Macon’s newest ice cream shop opened at 4 p.m. on Monday, and in less than an hour, there was a line of more than 25 people going out the door to the sidewalk.
Ice Queen opened at 121 Tom Hill Sr. Blvd. in north Macon. It’s in the Rivergate Food Court, which also has Starbucks, Subway and Baskin-Robbins.
The shop makes a new trend in ice cream: Thai rolled ice cream. The frozen treat is made to order in front of the customer. A milky liquid is poured on a metal circle that looks somewhat like a metal pizza pan that freezes the liquid. Whatever the customer wants in the ice cream, such as crushed Oreos or fruit, is added. Then the ingredients are loudly chopped and mixed with a spatula, which also is used to thinly smooth out the ice cream. Using the spatula, the ice cream is rolled up into tubes about the size of a roll of coins, and each roll is put into a cup and topped with extras such as gummy bears, a toasted marshmallow or chocolate syrup.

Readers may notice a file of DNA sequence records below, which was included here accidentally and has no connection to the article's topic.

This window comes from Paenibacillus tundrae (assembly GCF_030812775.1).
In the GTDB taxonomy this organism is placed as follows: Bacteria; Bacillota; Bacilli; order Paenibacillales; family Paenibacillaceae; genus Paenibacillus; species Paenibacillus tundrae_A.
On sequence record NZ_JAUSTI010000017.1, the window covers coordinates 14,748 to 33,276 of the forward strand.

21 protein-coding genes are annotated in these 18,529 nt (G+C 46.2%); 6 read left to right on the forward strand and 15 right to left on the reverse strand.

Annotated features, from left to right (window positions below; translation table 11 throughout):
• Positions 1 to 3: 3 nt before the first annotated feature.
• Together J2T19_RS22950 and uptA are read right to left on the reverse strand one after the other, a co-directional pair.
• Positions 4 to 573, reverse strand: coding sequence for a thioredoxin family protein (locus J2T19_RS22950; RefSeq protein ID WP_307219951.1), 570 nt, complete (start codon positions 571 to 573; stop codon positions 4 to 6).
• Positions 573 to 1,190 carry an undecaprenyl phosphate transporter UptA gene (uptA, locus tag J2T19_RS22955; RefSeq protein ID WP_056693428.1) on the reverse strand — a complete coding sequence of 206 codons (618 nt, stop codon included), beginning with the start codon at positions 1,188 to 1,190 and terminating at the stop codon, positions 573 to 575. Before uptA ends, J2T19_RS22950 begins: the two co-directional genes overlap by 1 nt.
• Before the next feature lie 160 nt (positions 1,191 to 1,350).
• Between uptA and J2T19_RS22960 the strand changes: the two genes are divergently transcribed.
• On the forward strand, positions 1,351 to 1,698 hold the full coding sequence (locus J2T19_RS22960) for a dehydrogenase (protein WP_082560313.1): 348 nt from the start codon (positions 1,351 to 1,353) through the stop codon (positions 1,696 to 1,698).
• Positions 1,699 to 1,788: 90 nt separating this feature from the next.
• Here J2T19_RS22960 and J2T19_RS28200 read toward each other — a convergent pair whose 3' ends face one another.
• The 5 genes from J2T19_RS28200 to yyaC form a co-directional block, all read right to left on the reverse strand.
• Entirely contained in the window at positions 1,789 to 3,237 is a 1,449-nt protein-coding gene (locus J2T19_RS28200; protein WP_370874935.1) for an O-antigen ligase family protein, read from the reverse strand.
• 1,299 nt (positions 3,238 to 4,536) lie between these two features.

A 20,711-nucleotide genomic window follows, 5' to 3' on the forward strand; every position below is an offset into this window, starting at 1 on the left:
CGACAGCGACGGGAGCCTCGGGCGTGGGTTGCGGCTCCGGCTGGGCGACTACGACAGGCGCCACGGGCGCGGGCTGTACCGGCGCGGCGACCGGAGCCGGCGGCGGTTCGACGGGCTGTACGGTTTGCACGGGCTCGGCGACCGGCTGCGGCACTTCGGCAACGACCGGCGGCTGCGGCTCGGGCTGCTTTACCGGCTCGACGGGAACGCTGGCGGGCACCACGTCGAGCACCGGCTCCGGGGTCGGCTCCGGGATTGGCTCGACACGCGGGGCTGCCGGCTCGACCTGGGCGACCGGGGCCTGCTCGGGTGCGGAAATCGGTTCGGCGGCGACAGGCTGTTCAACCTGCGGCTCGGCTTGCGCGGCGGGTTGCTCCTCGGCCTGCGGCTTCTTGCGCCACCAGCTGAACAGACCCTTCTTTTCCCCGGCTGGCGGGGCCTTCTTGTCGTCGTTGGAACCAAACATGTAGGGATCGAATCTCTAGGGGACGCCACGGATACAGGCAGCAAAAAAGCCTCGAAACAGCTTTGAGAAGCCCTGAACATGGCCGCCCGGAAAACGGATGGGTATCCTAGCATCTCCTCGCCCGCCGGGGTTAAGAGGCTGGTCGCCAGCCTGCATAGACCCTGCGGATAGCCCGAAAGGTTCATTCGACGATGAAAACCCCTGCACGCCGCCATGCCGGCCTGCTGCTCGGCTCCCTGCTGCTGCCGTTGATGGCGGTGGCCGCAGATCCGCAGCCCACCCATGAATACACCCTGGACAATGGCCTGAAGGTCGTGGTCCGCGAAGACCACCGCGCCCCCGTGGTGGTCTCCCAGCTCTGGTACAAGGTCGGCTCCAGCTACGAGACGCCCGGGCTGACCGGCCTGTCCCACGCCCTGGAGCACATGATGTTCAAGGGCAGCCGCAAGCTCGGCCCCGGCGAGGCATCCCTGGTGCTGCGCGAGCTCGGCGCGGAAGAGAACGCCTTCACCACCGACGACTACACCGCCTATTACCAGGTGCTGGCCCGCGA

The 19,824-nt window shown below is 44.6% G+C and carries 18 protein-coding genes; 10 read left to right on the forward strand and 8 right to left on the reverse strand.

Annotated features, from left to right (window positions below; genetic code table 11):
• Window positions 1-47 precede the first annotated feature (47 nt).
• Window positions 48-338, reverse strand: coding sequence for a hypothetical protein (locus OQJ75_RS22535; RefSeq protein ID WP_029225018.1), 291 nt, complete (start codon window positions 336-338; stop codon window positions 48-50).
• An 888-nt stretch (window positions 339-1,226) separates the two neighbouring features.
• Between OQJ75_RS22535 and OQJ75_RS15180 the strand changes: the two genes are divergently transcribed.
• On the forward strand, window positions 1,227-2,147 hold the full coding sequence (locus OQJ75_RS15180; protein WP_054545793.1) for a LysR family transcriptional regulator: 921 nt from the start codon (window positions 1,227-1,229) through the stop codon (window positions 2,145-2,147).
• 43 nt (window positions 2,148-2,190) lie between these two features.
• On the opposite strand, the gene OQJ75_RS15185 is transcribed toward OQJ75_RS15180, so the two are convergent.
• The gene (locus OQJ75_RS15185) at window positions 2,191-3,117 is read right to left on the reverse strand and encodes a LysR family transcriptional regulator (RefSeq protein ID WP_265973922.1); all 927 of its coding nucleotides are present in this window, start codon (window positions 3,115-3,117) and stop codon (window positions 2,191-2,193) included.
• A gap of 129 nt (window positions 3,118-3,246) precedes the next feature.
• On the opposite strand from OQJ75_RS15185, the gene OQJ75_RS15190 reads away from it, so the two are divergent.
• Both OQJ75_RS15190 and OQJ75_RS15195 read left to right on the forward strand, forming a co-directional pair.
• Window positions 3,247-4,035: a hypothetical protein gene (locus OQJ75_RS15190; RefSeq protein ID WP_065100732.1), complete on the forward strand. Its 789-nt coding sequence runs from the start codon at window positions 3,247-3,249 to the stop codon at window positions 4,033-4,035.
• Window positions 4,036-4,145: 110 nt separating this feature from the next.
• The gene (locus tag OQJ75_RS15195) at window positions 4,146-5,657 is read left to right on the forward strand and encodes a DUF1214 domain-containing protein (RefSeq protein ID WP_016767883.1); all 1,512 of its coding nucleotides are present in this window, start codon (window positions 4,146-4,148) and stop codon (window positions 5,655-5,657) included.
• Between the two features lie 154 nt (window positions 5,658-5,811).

Christen Green of Macon said she had heard of rolled ice cream but never had it before. She got to the shop at 4:10 p.m., and it was an hour before she sat down to eat it, she said.
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“It was worth the wait,” she said.
She and her daughter, Gracie, 5, were enjoying Black Humor ice cream, which has brownies, Oreos and chocolate syrup in it. Gracie’s great-grandmother, Barbara Green, was eating something called Fruit Passion ice cream, which has strawberries, blueberries and pineapple in it.
“It was fun to watch them make it,” Christen Green said, adding that she would “definitely” go back to Ice Queen.
“It’s uniquely different,” Barbara Green said.
An employee said store owner Peggy Bong was too busy to comment.
The shop is open 4-10 p.m. Monday and noon-10 p.m. Tuesday-Sunday, according to a sign out front.
Unfortunately, about 5:30 p.m. on Monday, the machines malfunctioned and were freezing the ice cream too hard, and it wouldn’t roll. So some people were given their money back, and others were turned away at the door. But within about 10 to 15 minutes, the machines began working again.
Rolled ice cream began showing up in the U.S. in 2015, according to Paste Monthly in a 2016 article. “This mounting trend started tiptoeing into the States last year by way of Southeast Asia — not just Thailand,, but also Malaysia, Cambodia and the Philippines, where the treat is often sold by street vendors,” it said.